Great Scott! Eclipse Drills New Longest Lateral in World – in Utica

Eclipse Resources, a Marcellus/Utica pure play driller headquartered in State College, PA that drills mostly in Ohio, has done it again. Yesterday as part of Eclipse’s first quarter 2017 update, the company announced it has broken its own record for drilling the longest land-based lateral well in the world by drilling a Utica well with a lateral that’s 19,300 feet long (3.7 miles). Incredible! You may recall Eclipse was the previous holder of that record with their Purple Hayes well (18,500 feet long), drilled one year ago (see Eclipse Res. 1Q16: Drills Longest Shale Well Ever! “Purple Hayes”). Eclipse seems to have taken a chapter from Rice Energy by naming their wells with creative names. Purple Hayes, named after the landowner (Hayes). The new record-holder? Great Scott–presumably named after the landowner (Scott). Eclipse reports drilling its newest record setting “Super-Lateral” well, the Great Scott 3H, with a total measured depth of 27,400 feet and completable lateral extension of 19,300 feet in less than 17 days from the drill bit hitting the ground to total depth (called spud to TD) in the company’s Utica Shale condensate area. If you’re an MDN subscriber, you were already expecting this big news. Back in April MDN editor Jim Willis attended the Oil & Gas Investment Symposium in New York City and reported on Eclipse’s session. At the time Jim reported: “They [Eclipse] plan to drill 11 “super lateral” wells that exceed 15,000 feet long. Two wells they hope to drill will break the existing Purple Hayes record–by going to 19,000 feet!” (see Eclipse Resources Touts Big ROI on Long Horizontal Shale Wells). Just a month later and the company is already delivering on its promise. Even bigger news: Eclipse is currently drilling a second well of the same length next to Great Scott! Below is the announcement about Great Scott (I & II), part of the Eclipse 1Q17 update. The latest slide deck included too…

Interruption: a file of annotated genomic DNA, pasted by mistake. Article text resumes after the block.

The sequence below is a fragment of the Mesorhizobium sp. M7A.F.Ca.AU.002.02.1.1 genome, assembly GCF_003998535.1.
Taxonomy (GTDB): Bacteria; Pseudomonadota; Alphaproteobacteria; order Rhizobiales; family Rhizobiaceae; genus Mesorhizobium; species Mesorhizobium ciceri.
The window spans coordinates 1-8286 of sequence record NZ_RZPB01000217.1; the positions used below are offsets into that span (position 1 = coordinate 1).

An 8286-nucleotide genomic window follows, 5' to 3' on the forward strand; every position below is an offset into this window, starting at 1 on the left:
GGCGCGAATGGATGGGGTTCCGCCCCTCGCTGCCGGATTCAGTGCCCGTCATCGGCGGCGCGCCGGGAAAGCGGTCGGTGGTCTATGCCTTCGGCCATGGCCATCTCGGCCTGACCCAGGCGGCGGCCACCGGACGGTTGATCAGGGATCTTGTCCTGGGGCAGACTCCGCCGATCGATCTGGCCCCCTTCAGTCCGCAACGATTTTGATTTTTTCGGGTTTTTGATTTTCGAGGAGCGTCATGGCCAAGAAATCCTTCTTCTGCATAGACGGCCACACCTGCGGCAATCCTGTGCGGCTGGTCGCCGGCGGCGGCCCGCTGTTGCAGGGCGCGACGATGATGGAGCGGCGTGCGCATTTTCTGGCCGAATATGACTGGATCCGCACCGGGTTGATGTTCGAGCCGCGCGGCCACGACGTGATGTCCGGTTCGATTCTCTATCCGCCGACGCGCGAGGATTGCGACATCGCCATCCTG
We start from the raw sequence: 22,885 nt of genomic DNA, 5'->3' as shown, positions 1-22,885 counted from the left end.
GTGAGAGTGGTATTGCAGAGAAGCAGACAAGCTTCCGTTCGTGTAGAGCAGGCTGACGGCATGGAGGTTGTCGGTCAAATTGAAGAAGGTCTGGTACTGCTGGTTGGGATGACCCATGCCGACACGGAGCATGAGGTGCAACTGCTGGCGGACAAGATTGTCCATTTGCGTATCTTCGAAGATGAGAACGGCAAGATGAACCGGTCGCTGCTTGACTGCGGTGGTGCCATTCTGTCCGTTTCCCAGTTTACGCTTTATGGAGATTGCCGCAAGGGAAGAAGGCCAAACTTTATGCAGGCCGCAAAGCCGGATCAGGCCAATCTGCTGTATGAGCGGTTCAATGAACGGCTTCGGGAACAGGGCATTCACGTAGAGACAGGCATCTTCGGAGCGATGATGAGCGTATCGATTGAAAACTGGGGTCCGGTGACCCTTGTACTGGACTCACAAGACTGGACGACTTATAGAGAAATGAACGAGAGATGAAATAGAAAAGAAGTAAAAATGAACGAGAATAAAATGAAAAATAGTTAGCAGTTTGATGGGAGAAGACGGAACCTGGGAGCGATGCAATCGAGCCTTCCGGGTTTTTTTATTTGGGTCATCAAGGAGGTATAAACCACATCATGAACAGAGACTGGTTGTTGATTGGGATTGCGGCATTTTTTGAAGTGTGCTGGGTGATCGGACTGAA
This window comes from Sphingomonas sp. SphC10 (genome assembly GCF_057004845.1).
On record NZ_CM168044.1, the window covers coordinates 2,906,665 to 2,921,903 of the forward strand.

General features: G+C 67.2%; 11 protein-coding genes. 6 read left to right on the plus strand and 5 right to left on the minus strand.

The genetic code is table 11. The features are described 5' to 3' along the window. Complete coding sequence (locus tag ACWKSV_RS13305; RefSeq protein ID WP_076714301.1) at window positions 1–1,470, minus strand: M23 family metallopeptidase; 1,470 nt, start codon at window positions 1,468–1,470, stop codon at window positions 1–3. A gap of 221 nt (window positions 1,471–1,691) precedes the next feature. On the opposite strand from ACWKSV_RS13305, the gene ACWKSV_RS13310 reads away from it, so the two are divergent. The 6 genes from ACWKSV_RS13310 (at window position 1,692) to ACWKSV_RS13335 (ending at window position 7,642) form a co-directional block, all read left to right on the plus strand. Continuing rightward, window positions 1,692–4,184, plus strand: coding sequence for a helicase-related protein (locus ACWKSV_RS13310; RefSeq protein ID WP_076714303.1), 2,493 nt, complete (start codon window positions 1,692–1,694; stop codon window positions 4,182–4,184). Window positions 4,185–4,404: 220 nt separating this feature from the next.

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2nd NEPA County Attracting Business with Locally Produced Gas